One of the by-products of this withdrawal was that the Japanese Communists adopted an attitude that scholars have described as similar to the Italian Communist Party’s on several issues, including religion. Party publications started insisting that Japanese Communists were not against religion. By 2007, the Party’s official organ “Shimbun Akahata” was advertising that Party members included Buddhist “priests, priests’ wives, Shinto priests, Christians, Tenrikyo devotees, and other religious people.”
At the same time, Party members continued to be formed on the sacred texts of Marxism, which are intrinsically atheistic. Well after it had repudiated the “1951 Program,” the Party kept in its Central Committee Bunkichi Okada (岡田文吉), who had been one of the founders of the Anti-Religious Struggle Alliance (反宗教闘争同盟) and the creator of the Japan Militant Atheist League (日本戦闘的無神論者同盟).
In the same year 2007 when it boasted it had religionists as members, the Japanese Communist Party also wrote that it wanted “the Unification Church to be dealt with as a criminal group.”
In fact, the Communist Party’s plans to destroy the Unification Church had started much earlier. In 1968, Reverend Moon founded the International Federation for Victory Over Communism (IFVOC). It played a key role in containing the Japanese Communist Party and its Socialist allies. As the Party leaders stated themselves, IFVOC was also instrumental in defeating the candidate supported by the Communists in the 1978 elections for governor of Kyoto, putting an end to 28 years of leftist rule there.
The following year, the top Soviet spy in Japan Stanislav Levchenko defected to the U.S. and testified that prominent Japanese Communist and Socialist politicians were paid Soviet agents. For decades, IFVOC had a prominent role in advocating for effective anti-espionage legislation.
After the fall of the Soviet Union, documents in the Soviet archives confirmed that Levchenko’s revelations were absolutely accurate. At the time, however, the Socialist Party claimed they were part of an IFVOC conspiracy, and was sued by IFVOC. To avoid a humiliating defeat, the lawyer for the Socialist Party had to persuade its clients to pay IFVOC two million yen and settle.
That lawyer never forgave IFVOC or the Unification Church. His name was Hiroshi Yamaguchi. In 1987, writing in a Socialist publication, he called other leftist lawyers to join his efforts to establish an association against the so-called spiritual sales, i.e. the sales of certain objects at exorbitant prices the Unification Church was accused of. He wrote that “the money obtained from this is used to finance the Unification Church and IFVOC’s campaign to enact the National Secrets Act.”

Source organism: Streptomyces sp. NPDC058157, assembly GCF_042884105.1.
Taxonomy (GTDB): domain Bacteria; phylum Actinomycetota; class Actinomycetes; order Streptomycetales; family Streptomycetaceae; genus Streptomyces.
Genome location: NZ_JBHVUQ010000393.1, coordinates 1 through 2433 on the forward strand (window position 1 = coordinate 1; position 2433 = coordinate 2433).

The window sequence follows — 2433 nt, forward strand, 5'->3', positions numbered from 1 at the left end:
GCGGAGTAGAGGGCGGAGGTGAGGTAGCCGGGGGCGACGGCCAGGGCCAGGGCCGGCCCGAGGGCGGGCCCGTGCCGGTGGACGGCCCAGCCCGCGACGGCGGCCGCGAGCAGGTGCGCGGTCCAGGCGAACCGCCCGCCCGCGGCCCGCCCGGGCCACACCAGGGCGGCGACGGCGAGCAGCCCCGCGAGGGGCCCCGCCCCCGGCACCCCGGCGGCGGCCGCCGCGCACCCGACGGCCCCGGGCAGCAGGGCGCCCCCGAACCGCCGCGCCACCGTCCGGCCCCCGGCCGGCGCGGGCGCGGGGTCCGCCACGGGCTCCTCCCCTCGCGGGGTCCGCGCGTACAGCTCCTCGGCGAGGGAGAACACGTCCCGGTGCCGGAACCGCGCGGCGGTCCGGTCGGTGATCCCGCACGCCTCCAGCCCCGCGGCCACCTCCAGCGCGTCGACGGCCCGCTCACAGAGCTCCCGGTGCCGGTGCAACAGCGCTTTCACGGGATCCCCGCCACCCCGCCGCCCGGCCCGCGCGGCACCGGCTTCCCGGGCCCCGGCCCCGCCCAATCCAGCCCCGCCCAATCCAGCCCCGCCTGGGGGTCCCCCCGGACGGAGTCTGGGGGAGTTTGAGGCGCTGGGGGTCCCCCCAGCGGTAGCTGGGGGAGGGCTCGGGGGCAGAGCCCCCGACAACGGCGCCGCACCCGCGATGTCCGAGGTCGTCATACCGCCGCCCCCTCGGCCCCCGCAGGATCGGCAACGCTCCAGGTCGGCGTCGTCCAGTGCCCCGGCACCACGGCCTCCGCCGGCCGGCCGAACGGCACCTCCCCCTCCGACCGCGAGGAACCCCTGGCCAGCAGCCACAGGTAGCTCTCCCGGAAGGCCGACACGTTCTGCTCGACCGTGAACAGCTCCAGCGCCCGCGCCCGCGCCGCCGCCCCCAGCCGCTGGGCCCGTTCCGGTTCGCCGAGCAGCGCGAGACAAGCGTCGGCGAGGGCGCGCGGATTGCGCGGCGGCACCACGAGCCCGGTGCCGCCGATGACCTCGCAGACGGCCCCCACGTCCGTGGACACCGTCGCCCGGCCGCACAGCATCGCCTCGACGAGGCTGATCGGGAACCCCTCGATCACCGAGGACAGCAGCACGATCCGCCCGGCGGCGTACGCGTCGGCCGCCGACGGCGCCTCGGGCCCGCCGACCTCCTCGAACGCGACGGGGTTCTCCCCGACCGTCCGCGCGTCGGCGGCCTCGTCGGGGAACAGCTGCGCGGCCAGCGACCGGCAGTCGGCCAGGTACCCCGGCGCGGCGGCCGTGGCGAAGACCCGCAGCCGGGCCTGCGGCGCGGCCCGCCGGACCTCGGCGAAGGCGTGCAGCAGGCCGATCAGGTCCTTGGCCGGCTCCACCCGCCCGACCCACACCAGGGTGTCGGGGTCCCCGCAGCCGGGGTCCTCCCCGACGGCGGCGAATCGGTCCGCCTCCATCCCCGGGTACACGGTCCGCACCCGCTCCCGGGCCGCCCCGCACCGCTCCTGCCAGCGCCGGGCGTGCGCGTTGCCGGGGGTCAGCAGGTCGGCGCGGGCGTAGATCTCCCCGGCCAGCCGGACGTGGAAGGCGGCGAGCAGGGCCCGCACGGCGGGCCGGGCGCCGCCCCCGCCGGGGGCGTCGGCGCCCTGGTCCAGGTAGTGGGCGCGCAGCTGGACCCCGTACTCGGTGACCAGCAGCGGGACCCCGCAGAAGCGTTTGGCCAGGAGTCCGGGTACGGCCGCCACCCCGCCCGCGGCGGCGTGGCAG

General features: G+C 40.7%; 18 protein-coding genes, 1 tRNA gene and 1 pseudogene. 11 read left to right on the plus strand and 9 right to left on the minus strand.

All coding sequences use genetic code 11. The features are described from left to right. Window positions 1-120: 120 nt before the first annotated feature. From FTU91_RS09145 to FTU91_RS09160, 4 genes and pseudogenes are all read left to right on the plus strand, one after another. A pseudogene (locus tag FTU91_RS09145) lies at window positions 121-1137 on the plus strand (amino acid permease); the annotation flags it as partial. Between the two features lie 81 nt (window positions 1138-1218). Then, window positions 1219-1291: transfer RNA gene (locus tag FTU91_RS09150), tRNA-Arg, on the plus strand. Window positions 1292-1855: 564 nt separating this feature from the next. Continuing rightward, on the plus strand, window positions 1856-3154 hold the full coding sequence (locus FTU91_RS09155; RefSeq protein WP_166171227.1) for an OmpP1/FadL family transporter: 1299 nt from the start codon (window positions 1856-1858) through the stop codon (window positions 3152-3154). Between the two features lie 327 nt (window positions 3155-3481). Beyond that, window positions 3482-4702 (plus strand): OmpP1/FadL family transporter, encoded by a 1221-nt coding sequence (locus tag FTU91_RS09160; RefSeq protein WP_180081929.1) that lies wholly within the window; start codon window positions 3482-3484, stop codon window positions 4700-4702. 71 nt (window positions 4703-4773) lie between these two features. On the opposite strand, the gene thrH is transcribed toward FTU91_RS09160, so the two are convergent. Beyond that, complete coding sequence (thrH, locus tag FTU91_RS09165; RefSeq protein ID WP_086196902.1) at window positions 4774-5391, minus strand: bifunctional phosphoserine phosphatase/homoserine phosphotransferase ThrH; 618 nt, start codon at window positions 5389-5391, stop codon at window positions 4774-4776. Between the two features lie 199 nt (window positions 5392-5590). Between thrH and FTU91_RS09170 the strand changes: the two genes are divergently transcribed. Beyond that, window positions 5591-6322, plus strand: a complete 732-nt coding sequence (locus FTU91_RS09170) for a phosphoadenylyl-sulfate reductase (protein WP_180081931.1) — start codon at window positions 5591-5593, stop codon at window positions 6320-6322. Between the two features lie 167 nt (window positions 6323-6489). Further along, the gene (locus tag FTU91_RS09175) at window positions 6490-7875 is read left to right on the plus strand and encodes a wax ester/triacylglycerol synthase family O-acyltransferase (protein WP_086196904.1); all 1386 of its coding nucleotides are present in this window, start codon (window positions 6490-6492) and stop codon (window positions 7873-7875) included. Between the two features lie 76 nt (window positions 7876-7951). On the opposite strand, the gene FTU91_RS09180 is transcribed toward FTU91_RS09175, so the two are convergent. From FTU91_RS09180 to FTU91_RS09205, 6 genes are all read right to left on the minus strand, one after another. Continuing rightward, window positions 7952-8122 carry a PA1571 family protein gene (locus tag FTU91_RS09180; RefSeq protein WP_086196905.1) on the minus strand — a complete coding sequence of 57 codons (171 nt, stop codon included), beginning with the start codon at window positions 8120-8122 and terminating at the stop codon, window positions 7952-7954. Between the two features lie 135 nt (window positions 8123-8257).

This is the origin of the organization later called National Network of Lawyers Against Spiritual Sales, which organized the massive campaign of slander against the Unification Church/Family Federation after the assassination of Shinzo Abe. It was started to destroy IFVOC and its support for anti-espionage legislation.
Last month, November 2022, journalist Soichiro Tahara and Communist Party Chairperson Kazuo Shii discussed the Unification Church/Family Federation issue and presented the post-Abe-assassination campaign as the “final war against the Unification Church.” Shii said that the war had started at least in 1978 with the elections for the governor of Kyoto. “This time, he said, we will fight thoroughly and completely until we win over the struggle.”
Certainly, not all are Communists in the Japanese “final war against the Unification Church.” But this is not the point. My story has, I hope, clarified, who started the war and why, and who leads the army.
We should, however, not miss an important point. Communism does not win all its wars. Even the mighty Soviet Union was not immortal. The Japanese Militant Atheist League proclaimed to be “at war with God.” Wars against God have one defining feature. They cannot be won. In Japan, today, what they believe they are winning is a battle. But they will not win the war. Religions normally last more than anti-religious ideologies. And the last laugh is theirs.
Featured image above: Dr. Massimo Introvigne 17th Dec. 2022. Photo: Screenshot from live transmission via PeaceLink TV